Categories: Opera

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Photo by Lynn Lane
Kathryn Lewek as the Queen of the Night
The set-up:
Mozart's final opera, a grand fairy tale filled with lofty philosophy and low-brow vaudeville, is the work that gave him the most pleasure. Not only was The Magic Flute his most profitable hit, running daily sold-out performances at the suburban, middle class Theater auf der Wieden, but the Viennese had finally warmed up to his incomparable stylish music. He never lived to see Flute conquer the world, for he died two months after the premiere, described at the time in the city's leading newspaper, Wiener Zeitung, as an "irreplaceable loss."

The last few months had been replete with renewed hope and financial security. Although passed over for the prestigious job of imperial kapellmeister, he nonetheless was appointed head of music at St. Steven's, Vienna's foremost cathedral, a cushy post indeed. He had been invited to London for a series of concerts; received two hefty commissions from subscribers in Amsterdam and Hungary; his other operas were fast becoming staples of the repertory throughout Germany. He was busy writing a clarinet concerto, some cantatas for his Masonic lodge, feverishly working on his Requiem; and had a success of sorts in Prague in September with his opera seria La clamenza di Tito. To top off his happiness, wife Constanze had given birth in July to a new son. Things were looking up.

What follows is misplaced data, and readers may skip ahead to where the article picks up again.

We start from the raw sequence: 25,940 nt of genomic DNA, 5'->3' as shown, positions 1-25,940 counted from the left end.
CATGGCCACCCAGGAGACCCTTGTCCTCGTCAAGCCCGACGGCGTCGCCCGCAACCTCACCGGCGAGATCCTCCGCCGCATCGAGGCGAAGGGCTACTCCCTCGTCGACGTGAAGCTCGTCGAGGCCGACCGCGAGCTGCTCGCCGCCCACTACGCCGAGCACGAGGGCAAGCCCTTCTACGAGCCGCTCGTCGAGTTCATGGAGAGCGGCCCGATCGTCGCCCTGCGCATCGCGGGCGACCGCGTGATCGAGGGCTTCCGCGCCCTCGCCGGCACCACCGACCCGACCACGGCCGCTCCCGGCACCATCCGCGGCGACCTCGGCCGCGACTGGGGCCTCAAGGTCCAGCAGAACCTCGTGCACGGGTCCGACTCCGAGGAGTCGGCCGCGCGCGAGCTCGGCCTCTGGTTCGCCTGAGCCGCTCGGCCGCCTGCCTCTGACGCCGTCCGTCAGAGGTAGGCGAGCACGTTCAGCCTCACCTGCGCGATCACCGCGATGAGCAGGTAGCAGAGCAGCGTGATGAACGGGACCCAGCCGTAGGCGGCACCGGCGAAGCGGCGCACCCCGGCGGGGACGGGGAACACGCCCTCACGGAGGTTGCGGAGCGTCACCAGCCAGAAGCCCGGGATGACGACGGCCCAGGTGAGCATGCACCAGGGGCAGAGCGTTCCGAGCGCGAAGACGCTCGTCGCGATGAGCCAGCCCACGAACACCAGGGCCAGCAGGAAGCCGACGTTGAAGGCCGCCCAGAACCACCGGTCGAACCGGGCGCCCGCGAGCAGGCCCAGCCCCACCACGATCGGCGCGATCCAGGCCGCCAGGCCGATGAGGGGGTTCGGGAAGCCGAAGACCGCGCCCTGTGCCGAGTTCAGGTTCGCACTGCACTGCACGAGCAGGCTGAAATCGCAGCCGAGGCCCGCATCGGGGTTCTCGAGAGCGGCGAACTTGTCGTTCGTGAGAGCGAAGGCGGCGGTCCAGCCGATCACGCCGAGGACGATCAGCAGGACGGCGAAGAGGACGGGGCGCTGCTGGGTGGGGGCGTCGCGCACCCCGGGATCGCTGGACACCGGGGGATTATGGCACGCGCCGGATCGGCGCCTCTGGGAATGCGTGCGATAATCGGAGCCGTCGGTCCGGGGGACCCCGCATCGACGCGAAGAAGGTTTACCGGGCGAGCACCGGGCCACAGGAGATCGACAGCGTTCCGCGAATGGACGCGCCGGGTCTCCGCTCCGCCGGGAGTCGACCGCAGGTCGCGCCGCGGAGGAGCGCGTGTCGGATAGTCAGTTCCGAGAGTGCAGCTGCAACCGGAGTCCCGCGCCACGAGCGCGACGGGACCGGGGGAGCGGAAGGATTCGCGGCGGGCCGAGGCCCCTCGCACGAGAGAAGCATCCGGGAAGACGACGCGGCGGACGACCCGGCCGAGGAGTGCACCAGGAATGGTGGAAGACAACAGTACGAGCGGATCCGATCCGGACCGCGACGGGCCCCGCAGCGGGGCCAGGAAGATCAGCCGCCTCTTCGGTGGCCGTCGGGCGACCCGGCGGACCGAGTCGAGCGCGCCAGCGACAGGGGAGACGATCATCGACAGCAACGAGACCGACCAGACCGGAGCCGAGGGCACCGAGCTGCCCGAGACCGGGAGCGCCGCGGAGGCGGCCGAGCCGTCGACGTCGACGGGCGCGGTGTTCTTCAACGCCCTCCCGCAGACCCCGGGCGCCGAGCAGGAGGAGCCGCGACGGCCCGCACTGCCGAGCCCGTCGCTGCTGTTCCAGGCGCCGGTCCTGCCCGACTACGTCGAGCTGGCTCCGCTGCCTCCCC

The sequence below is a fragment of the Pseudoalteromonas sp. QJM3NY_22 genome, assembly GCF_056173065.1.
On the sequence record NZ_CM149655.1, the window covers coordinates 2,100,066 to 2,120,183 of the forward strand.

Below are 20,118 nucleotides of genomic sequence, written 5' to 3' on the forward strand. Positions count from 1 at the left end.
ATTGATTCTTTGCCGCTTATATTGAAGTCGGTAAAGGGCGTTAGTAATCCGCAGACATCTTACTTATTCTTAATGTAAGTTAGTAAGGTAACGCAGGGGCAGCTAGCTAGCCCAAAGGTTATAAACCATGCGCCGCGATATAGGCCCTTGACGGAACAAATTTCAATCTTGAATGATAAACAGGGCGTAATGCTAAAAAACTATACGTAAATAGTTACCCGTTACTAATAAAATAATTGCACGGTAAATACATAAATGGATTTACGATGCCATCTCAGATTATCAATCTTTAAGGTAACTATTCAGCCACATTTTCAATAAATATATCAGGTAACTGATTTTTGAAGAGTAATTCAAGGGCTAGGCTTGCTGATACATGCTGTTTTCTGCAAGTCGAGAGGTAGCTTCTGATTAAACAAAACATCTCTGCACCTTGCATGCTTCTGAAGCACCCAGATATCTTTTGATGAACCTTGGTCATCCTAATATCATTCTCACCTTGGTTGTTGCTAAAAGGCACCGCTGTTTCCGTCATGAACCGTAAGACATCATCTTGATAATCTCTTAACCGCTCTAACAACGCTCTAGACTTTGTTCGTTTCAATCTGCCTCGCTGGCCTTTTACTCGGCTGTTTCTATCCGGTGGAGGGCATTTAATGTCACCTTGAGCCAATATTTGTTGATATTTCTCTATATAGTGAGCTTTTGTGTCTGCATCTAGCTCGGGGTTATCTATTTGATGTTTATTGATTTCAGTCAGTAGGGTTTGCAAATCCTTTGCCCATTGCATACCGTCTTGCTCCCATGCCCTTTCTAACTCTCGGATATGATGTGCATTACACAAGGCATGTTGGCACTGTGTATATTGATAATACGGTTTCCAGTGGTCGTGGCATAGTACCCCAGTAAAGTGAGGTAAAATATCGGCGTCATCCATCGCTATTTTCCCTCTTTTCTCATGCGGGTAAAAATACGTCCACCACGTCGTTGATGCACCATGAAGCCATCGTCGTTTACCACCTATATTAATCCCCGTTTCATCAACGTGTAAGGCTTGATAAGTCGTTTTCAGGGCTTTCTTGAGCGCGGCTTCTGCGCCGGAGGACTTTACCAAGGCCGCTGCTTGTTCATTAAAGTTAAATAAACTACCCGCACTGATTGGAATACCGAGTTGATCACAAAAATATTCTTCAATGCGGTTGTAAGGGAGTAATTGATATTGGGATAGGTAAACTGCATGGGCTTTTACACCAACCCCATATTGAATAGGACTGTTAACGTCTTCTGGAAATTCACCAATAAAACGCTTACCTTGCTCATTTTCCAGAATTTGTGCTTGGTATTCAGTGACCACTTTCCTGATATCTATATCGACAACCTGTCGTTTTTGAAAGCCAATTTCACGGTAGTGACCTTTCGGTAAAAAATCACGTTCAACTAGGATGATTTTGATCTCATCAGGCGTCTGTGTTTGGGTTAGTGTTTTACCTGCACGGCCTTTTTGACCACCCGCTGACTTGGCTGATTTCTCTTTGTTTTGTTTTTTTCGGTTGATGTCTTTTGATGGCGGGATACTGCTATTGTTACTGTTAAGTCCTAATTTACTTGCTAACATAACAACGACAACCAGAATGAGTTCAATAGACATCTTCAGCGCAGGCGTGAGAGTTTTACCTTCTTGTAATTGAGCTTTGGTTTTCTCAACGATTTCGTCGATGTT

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Houston Grand Opera Announces Its 2015-16 Season

Categories: Opera

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Photo by Bill Cooper
Ana Maria Martinez in Rusalka
It's a season designed to portray the journeys people take, says Houston Grand Opera Artistic and Music Director Patrick Summers in describing the upcoming 2015-16 HGO offerings ranging from the Siegfried (and Summers' favorite part of Wagner's Ring Cycle) to the return of Carlisle Floyd now in his 88th year who's written a new opera Prince of Players that takes him far from his usual Americana.

There's a mixture of classic (and classic in new productions) and new with another special holiday offering - this time The Little Prince - and one from musical theater - Carousel. "Of all of the pieces of American musical theater, Carousel is the most profound. It is the piece of musical theater that sits between opera and commercial theater most obviously. But more than that, the themes of Carousel, the idea of a life that didn't get to be finished, having an opportunity to redeem itself I think that Oscar Hammerstein and Richard Rodgers finding that tale and getting to write it just as the war was ending, just as as all kinds of households in the United States were facing a future that had lives that did not get to be completed. They took an extraordinary story in which a man on his own journey gets one day to return to his life to try to redeem himself," Summers says.

Audiences will also be able to see Dvorak's fairy tale Rusalka, a new version of The Marriage of Figaro, Tchaikovsky's Eugene Onegin, and Puccini's Tosca, as well as world premiere's of chamber pieces O Columbia and another yet untitled one about the effects of Hurricane Ike on Galveston.